Why Nostalgia Is Taking Center Stage On Social Media
As social media ages it is increasingly being used to seek out nostalgia, a new study reveals.
Despite being cutting edge and constantly changing, people who have been using it for the last decade post less new material and use it to look back on old times.
The team from Sweden’s University of Gothenburg and University West followed 11 social media users over a decade for the study, published in the journal Social Media + Society.
The team found that memories and nostalgia are now a significant part of our use of social media.
The study allowed users to describe and reflect on how they use the platforms to document and share their lives providing insight into the role of technology in reliving meaningful moments.
The participants were interviewed in 2012, 2017, and 2022. Ten years ago, approximately 1.4 billion people used social networks
Today, the estimated corresponding number is 4.7 billion people with more than 3.2 billion images and 720,000 hours of video shared daily.
Dr. Beata Jungselius, senior lecturer of informatics at University West said: “These types of studies help us look back and understand the culture as it was in the 2010s and 2020s when social media was a central part of it.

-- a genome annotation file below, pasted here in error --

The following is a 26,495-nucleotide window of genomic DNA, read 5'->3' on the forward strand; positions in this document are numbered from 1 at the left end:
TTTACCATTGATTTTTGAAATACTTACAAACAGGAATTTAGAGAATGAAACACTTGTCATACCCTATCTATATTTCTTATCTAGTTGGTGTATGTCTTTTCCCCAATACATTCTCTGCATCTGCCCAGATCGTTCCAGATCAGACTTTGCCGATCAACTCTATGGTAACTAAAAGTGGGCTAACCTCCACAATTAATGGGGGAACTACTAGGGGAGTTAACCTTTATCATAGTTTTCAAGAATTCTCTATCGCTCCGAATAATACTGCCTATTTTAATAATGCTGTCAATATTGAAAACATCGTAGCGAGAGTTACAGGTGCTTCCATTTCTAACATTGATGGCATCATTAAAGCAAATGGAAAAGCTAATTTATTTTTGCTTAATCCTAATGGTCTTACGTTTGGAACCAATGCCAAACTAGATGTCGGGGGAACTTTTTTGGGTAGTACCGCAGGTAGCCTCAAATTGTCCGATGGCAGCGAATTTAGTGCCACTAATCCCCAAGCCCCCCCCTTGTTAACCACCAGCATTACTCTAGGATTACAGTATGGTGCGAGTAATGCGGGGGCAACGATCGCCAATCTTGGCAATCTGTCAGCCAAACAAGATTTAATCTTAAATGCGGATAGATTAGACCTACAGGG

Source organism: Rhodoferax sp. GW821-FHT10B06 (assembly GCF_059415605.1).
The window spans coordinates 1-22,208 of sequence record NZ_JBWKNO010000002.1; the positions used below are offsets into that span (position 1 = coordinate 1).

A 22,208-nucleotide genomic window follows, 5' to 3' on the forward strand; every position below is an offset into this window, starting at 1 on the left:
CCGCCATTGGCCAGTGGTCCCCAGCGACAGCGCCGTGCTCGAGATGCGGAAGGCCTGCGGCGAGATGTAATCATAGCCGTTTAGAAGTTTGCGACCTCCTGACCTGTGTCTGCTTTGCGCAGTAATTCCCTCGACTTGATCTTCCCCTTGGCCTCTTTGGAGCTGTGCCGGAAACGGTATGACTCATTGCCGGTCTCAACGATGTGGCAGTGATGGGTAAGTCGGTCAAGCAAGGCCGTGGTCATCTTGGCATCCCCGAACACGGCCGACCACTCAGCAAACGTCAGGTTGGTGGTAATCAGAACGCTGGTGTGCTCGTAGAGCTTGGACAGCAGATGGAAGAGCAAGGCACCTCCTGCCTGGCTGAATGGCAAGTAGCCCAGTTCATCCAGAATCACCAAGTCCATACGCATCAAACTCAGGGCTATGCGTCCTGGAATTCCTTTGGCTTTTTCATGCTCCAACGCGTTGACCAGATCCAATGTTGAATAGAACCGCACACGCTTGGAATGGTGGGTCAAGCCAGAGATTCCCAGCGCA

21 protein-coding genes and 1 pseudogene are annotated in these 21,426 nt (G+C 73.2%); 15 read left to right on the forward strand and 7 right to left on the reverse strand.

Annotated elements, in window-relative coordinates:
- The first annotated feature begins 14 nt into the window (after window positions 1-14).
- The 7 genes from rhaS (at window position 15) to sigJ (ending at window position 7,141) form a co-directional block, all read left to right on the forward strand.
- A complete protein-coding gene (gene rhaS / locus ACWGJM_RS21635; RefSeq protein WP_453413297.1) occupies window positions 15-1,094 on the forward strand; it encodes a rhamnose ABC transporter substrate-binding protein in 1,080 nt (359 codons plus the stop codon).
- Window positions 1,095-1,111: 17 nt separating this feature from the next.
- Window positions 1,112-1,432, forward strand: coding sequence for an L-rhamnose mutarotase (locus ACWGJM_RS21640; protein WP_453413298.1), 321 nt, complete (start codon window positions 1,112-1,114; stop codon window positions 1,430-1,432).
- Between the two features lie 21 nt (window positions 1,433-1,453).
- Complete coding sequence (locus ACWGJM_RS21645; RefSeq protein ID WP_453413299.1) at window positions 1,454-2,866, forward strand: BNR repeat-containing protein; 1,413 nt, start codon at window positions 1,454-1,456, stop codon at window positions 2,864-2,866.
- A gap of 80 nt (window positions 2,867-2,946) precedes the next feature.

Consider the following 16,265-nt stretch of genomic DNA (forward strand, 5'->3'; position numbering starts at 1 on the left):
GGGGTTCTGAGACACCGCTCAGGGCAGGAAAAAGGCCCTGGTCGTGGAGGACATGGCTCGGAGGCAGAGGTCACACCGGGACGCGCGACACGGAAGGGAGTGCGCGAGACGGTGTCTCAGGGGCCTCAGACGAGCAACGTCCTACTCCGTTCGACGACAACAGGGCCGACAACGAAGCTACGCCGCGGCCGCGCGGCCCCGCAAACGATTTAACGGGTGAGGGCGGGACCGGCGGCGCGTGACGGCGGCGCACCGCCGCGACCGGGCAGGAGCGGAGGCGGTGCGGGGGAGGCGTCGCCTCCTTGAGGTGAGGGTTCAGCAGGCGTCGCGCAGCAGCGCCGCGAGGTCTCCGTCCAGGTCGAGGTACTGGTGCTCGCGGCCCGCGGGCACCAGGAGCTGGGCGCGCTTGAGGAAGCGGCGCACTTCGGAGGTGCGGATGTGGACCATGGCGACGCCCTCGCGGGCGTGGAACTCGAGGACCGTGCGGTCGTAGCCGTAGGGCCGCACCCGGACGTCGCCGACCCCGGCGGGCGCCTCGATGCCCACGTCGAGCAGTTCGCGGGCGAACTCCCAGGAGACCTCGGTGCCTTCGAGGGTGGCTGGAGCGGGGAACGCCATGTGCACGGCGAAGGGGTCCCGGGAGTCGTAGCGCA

“Social media users engage in what we call ‘social media nostalgising’, meaning they actively seek out content that evokes feelings of nostalgia.”
Alexandra Weilenmann, professor of interaction design at the University of Gothenburg, said they described it as “treating themselves” to a nostalgia trip now and then.
She added: “Going back and remembering what has happened earlier in life becomes a bigger part of it over time than posting new content.
“The platforms often serve as diary-like tools that allow memories to be relived.”
And social media platforms seem aware of the trend as they introduce increasingly advanced features to help users interact with older content.
Personal, music-infused photo albums generated for us or reminders of pictures we posted on the same date one, three, or ten years ago allow for nostalgic experiences, which are often seen as positive.
The study describes how these features can lead to users reconnecting with old friends by “tagging” them in a shared memory.
The authors say they feel that the platforms do it on purpose to keep people engaged after they stop posting a lot of new content.
Dr. Jungselius added: “It’s only now that we’ve lived with social media long enough to make and draw conclusions from a study like this.
“Through our method of studying the same users over ten years, we’ve been able to follow how their usage and attitudes toward the platforms have changed as they have evolved.”
Produced in association with SWNS Talker
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